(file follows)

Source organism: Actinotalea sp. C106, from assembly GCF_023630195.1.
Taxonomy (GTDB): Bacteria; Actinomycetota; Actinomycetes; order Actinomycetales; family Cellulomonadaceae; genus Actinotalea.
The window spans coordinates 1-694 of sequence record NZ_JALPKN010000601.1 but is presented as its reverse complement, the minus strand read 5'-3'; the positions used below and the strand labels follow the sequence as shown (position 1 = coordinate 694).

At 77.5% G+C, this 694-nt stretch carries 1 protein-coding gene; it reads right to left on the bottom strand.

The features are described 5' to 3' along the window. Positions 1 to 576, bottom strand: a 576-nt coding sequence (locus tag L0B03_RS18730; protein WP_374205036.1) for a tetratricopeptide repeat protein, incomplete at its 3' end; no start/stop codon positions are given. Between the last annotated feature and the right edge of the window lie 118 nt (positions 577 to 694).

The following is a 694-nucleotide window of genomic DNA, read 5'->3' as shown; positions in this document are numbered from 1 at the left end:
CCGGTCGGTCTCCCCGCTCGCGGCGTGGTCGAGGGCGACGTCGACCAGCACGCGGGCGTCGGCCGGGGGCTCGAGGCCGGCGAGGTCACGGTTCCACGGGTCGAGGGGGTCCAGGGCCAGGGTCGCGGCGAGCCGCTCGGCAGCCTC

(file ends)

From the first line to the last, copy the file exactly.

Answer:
Source organism: Actinotalea sp. C106, from assembly GCF_023630195.1.
Taxonomy (GTDB): Bacteria; Actinomycetota; Actinomycetes; order Actinomycetales; family Cellulomonadaceae; genus Actinotalea.
The window spans coordinates 1-694 of sequence record NZ_JALPKN010000601.1 but is presented as its reverse complement, the minus strand read 5'-3'; the positions used below and the strand labels follow the sequence as shown (position 1 = coordinate 694).

At 77.5% G+C, this 694-nt stretch carries 1 protein-coding gene; it reads right to left on the bottom strand.

The features are described 5' to 3' along the window. Positions 1 to 576, bottom strand: a 576-nt coding sequence (locus tag L0B03_RS18730; protein WP_374205036.1) for a tetratricopeptide repeat protein, incomplete at its 3' end; no start/stop codon positions are given. Between the last annotated feature and the right edge of the window lie 118 nt (positions 577 to 694).

The following is a 694-nucleotide window of genomic DNA, read 5'->3' as shown; positions in this document are numbered from 1 at the left end:
CCGGTCGGTCTCCCCGCTCGCGGCGTGGTCGAGGGCGACGTCGACCAGCACGCGGGCGTCGGCCGGGGGCTCGAGGCCGGCGAGGTCACGGTTCCACGGGTCGAGGGGGTCCAGGGCCAGGGTCGCGGCGAGCCGCTCGGCAGCCTC